Friday, March 29, 2013

Fiction Features: There's a Nook Gase in my Bookcase

By Laura A. Lords

It’s 2012; our world revolves around the computer, our phone, tablets, or
whatever other handheld electronic equipment we are using to stay plugged in. So in this
world of the quick connection and the immediate response, where do actual, hold-in-
your-hand books come in?

There is something about the feelings that sweep through you, fellow book
junkies will get it, the second you walk into a library. The smell of the paper and ink
around you, the feel of the book in your hands, flipping the page and transporting
yourself into a different time or place…it really is a magical moment. If I’ve lost you
already, you’re not one of the library fanatics I’m talking about, but keep reading. This
book junkie is about to get all technical on you.

It’s a whole new technologically advanced world, a world that I fail in repeatedly.
I’m 26 years old and within the last month got my first touch screen cell phone. I can
only imagine the look of disbelief on your faces right now. That’s right. In this holy
land of Angry Birds (something else I fail at), downloadable books, and Google search
engines available at any time with the tap of a finger…I am only now becoming involved.

Naturally, I did the only thing I could think of to help improve my complete lack
of technological skill. I bought a Nook. To be specific, I bought the Nook Simple Touch
(the cheapo of the bunch). I sat, not-so-patiently, waiting for two days until the little box
showed up in the mail. It was an amazing experience. Take it from someone who still
looks at her boyfriend’s smart phone and goes, “Wow, it can do that?”

Within three hours it was completely charged and I was online happily
downloading all of the free books I could (fair warning: most of the free books available
are smut. Good smut, bad smut, but 99% of it is all smut). Now I know I said I bought the
cheap version of the Nook, but that wasn’t the reason for the free books. I didn’t want to
spend a ton of money on books yet when I wasn’t sure how I was going to like the reader.

Begin testing phase. Let me explain my room to you. I have an entire wall that my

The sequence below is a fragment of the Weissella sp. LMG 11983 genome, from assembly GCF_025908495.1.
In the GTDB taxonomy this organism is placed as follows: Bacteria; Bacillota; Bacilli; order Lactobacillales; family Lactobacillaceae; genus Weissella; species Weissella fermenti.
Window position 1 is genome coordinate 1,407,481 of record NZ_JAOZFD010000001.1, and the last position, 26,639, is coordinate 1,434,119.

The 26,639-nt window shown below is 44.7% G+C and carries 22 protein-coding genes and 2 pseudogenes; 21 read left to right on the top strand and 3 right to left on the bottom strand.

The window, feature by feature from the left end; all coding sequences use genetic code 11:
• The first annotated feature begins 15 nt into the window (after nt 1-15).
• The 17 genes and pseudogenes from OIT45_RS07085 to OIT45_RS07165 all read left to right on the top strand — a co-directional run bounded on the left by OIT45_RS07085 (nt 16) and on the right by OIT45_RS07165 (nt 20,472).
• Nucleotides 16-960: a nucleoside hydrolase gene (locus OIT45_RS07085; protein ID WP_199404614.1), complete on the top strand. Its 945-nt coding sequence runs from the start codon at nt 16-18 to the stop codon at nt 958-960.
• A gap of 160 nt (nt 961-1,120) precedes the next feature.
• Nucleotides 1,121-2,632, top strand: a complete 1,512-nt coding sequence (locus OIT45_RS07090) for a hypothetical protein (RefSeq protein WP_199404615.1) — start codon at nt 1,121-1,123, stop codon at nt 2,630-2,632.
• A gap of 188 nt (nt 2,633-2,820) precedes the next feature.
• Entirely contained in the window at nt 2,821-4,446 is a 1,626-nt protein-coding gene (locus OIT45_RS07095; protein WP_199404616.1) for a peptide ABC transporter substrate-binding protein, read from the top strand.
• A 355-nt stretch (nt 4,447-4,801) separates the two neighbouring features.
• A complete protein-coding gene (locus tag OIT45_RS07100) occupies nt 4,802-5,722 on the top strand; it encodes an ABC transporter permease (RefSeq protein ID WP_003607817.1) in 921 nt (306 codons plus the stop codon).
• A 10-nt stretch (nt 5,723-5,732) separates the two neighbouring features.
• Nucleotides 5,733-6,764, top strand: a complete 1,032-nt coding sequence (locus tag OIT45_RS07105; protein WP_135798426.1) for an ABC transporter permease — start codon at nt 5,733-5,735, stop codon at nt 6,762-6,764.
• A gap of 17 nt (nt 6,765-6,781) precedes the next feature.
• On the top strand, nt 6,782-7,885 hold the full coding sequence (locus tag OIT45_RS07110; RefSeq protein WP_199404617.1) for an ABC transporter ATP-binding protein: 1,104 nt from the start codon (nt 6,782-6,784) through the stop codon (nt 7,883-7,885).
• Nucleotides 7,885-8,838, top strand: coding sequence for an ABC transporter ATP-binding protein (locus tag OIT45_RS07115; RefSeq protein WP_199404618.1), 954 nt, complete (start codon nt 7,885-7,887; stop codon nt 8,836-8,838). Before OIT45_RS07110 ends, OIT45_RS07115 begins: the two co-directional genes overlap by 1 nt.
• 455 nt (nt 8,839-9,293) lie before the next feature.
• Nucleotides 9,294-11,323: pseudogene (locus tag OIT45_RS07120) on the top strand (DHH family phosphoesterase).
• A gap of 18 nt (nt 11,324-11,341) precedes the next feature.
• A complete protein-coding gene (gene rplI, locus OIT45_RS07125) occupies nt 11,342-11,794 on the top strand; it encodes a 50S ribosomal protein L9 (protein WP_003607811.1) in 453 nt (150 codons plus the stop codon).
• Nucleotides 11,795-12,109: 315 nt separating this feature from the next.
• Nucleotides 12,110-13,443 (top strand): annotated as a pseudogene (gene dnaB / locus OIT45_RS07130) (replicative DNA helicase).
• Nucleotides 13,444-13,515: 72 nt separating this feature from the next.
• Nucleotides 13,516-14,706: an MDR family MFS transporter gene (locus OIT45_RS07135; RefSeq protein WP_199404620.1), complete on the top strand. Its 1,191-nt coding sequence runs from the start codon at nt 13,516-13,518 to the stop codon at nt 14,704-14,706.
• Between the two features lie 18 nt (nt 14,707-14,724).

wonderful father covered in shelves for all my books. It’s full. In the same manner, under
my bed is also full, the space by the wall under the window is loaded, the Man’s Xbox
sits on a pile of books…I have a slight problem. Needless to say, I downloaded a lot to
the Nook in those first few moments as well, totaling out at about 20 free books (with
a smut-smut here and a smut-smut there, but also a bit of free poetry I found and H.G.
Well’s The Time Machine).

The nitty-gritty of it, it really is a great product. With the Nook Simple Touch
the screen isn’t lit, but it is very easy to read, and you can purchase a Nook light pretty
cheap. The words are sharp and clear and I never found myself getting that headache
that seeps into the back of my brain after too many hours reading off the computer. It’s
easy to change the text size and font, something that comes in handy to make reading
even easier for different users. Pages are turned with the simple push of a button or the
tap of the screen, whichever you prefer. I’m a button person myself, but hey, we already
discussed my touch screen experience, or lack-there-of.

I think the biggest bonus though is the battery life. I left it unplugged, on, and
read it every evening for ten days before I was down to 25% battery life. To say I was
wow-ed is the understatement of the century. I fully expected this thing to konk out on me after a few days.
I’m relatively positive now that the Energizer Bunny has been
squished flat and shoved inside this light-weight little machine. Poor thing.

Everything’s not all peachy with the Nook though. Checking out the prices, I
really didn’t find a lot of difference between the prices of buying the book out of the
store and getting it for my Nook. Barnes and Nobles does offer some great sales and it’s
entirely possible to find some awesome classics on the freebie list, or at least the cheap
list of books. However, I ordered George R.R. Martin’s A Song of Ice and Fire: Clash of
Kings and paid $8.99 for it. Not much a steal when I can get the paperback at Wal-Mart
for $7.99.

All that aside, there really is something about the feel of a book in your hands.
Imagine your dream house, a nice library with the fireplace going, and a bunch of empty
shelves because your library is a bunch of pixilated words floating around in cyber space.
That is so sad, I can’t even think about it anymore. So I’m old school, I want my books.
If you think the only chance you’ll ever pick up a good book is if you can get it through
an awesome product like this, then go for the Nook Simple Touch. It doesn’t have all the
fancy gadgets that the others include (like the tablet applications or the backlight), but it’s
a lot of bang for your buck. As for me…I’ll be the chick in the library with the paperback
in her hands, curled up in the corner of the couch.